State Parliament House

Yesterday, I took a guided tour of Queensland’s State Parliament House in the southern tip of Brisbane’s CBD. Tours are organised regularly except for parliament sitting days. During this tour, there were only three participants. One is me (of course), another one is a woman from Townsville who speak Danish and the third one is a lady from Denmark. And I think the guide is of a German descent.

After a thorough security check, participants needed to sign on a pink book and take a pink-coloured visitor’s pass. The other colour is green but I’m not sure for whom it is intended. The time we enter and leave the Parliament precinct must be told and written in the pink book.

This is the main foyer. There are two blocks in the Parliament House, one is the ‘skyscraper’ and the other one is the ‘older, grander’ building. Whenever a British royalty comes, a red carpet will be extended from the staircase down in front of the main entrance (visitors enter from the side entrance). The Parliament House is considered an old building by Queensland’s standard (if it’s not for Australia’s young history and Joh Bjelke-Petersen’s mindless developments) built in the 1860s if I’m not mistaken.

There are four flags waived in the Parliament precinct. From left to right: Torres Straits Islander; Aboriginese; Queensland and the Commonwealth of Australia.

After a brief explanation to the Parliament, we were guided to the Upper House sitting area. Queensland, however, is the only Australian state that does not have an upper house in its Westminster-style state parliament. If I’m not mistaken the reason was because laws were hardly passed by the Upper House and ‘low-quality’ debates. It was abolished inthe 1920s.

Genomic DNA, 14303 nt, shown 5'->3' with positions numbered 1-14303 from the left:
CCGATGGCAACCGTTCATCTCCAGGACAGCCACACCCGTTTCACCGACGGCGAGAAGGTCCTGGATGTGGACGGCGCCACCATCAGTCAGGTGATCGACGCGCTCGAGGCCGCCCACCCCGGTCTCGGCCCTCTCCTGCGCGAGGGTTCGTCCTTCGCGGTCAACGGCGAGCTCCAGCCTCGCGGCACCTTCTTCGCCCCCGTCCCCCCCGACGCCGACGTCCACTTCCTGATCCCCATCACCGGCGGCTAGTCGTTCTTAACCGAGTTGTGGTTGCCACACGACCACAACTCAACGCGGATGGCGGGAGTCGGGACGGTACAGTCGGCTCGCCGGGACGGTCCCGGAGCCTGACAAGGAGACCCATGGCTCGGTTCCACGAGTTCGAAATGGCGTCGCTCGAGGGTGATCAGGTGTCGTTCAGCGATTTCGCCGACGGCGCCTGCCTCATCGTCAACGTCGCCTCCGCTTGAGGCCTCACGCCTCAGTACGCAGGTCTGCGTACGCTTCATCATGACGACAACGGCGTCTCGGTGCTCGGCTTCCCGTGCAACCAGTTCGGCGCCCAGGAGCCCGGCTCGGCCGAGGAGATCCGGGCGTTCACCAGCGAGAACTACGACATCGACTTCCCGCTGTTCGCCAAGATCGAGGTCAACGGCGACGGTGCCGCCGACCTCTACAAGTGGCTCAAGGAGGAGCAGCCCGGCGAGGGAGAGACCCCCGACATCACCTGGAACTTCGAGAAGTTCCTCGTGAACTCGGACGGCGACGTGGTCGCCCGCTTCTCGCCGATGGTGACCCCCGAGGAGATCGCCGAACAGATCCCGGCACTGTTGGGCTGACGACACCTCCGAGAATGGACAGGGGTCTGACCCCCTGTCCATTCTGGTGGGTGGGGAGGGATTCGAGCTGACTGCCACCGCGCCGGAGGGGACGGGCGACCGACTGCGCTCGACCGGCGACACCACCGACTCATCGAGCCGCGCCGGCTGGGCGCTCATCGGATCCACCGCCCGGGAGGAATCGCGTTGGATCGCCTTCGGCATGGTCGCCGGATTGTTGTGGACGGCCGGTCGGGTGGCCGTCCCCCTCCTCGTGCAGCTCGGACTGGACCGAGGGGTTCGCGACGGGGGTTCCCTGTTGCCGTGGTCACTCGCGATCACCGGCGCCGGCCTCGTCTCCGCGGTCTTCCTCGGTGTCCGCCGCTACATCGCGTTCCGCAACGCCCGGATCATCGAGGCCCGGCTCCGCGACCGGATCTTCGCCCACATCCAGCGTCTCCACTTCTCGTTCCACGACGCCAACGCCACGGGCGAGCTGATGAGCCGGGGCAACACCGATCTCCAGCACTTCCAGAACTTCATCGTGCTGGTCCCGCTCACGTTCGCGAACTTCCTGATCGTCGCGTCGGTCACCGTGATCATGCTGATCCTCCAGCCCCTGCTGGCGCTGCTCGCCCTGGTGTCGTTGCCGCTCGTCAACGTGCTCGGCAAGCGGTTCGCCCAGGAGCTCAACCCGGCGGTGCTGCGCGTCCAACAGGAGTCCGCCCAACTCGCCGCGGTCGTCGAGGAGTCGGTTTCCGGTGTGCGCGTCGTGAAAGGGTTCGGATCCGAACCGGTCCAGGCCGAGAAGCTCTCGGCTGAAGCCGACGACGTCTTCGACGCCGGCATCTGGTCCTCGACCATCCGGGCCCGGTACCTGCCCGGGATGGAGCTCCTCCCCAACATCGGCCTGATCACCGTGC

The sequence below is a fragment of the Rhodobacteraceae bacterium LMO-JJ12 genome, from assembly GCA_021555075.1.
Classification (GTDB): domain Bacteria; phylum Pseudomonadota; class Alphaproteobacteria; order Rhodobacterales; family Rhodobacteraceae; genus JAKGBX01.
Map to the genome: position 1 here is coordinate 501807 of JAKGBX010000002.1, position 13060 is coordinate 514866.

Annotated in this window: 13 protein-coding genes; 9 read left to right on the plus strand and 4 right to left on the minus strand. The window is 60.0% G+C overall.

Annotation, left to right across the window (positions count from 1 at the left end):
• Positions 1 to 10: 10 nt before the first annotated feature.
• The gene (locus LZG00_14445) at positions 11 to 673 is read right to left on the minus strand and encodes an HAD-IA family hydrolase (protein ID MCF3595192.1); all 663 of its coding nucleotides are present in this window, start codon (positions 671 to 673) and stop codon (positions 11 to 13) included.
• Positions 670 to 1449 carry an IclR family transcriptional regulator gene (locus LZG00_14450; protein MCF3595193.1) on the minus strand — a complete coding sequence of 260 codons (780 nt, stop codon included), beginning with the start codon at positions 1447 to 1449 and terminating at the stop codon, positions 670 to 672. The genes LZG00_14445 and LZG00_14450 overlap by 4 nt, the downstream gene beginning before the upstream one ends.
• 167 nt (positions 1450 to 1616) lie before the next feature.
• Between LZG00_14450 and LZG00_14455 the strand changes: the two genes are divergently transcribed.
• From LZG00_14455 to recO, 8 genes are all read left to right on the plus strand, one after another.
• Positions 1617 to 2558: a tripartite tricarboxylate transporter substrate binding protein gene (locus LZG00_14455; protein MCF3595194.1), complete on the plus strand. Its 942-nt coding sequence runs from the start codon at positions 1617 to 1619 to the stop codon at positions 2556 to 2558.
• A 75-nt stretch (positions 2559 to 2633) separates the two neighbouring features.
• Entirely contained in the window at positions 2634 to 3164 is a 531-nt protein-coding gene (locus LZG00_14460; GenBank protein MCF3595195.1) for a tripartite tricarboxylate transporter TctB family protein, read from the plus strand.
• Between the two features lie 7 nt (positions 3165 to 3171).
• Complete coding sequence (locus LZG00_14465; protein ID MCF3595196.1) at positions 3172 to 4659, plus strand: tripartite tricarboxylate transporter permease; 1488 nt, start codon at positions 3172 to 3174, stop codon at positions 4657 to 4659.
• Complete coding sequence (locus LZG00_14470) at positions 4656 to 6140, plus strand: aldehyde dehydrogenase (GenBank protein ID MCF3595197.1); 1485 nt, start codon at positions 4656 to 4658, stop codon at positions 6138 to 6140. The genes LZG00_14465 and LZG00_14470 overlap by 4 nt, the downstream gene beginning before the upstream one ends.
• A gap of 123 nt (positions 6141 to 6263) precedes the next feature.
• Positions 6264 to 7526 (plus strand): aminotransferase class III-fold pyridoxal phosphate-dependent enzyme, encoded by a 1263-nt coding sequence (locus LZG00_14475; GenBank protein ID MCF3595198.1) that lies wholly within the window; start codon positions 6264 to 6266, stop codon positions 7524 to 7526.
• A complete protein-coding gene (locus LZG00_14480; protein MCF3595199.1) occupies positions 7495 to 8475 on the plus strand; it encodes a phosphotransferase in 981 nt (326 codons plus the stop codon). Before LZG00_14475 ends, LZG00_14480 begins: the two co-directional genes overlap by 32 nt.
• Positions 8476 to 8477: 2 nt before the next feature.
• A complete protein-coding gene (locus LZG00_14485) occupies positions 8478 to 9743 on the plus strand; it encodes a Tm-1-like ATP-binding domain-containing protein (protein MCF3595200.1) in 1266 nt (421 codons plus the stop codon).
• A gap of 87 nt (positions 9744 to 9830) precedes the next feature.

Despite its uselessness, the Upper House sitting area is still properly maintained. Like this lamp, it is cleaned every year usually in January. If it’s not properly maintained, say bye to another Queensland heritage.

I’m not sure who does the symbol belong to. I presume it is written in Latin so it must be dated back to the ’20s.


Down the hallway, we passed this stained glass honouring the then Queen of England, Queen Victoria. And anyway, isn’t the state’s name is also in honour of the same person?

Before we entered the Lower House sitting area, we were brought to this room that contains all the state parliamentary debates across Australia. Victoria in the right, then Queensland, New South Wales, South Australia and finally Western Australia in the right (the photo only shows up till New South Wales, the rest is located in another shelves). The materials are regularly updated and lawmakers can use these resources for parliamentary debate. I bet there should be the debate about extension to Perth’s trading hours 😀 .

Located above the room is the library. But, we were not brought there.

Entering the Lower House, this is where the backbenchers sit. The seats have been preserved of its orginality. Currently, the ALP leads the state government with Anna Bligh as the premier whereas on the opposition side is John Paul-Langbroek from LNP. A state election is due before 2012 and it is predicted that Labor will lose power (after the Victorian election defeat, where Ted Bailieu of LNP will be sworn in as Victoria’s premier).

One electoral constituency in Queensland should contains 30,000 voters. Usually the size of the constituency is quite small in southeast Queensland but it can be very big in the western areas such as Mt Isa or Charleville.

The guy on the left is the tour guide. As usual, four flags shown.

The Queensland Government trusted Samsung as their computers for parliamentary purposes.

The seat of the speaker with deputy speakers on the sidelines.

There is a limit to the length of speech given by lawmakers. In Canberra it’s 4 minutes for each answer sessions and 30 seconds for question time. In Queensland it’s 2 minutes for …, 4 minutes for … and 30 minutes for … . There was a case in the past when a lawmaker had a speech for 27 hours and that’s why the time limit.


After that, we were brought down again.

A mannequin of Captain Cook

The attire lawmakers used in the early days of Queensland parliament

In the name of the Queen

And the Aboriginese

Queensland Parliament currently has 32 women lawmakers and was the first state to have a woman lawmaker in the parliament.

That’s all for now, folks!

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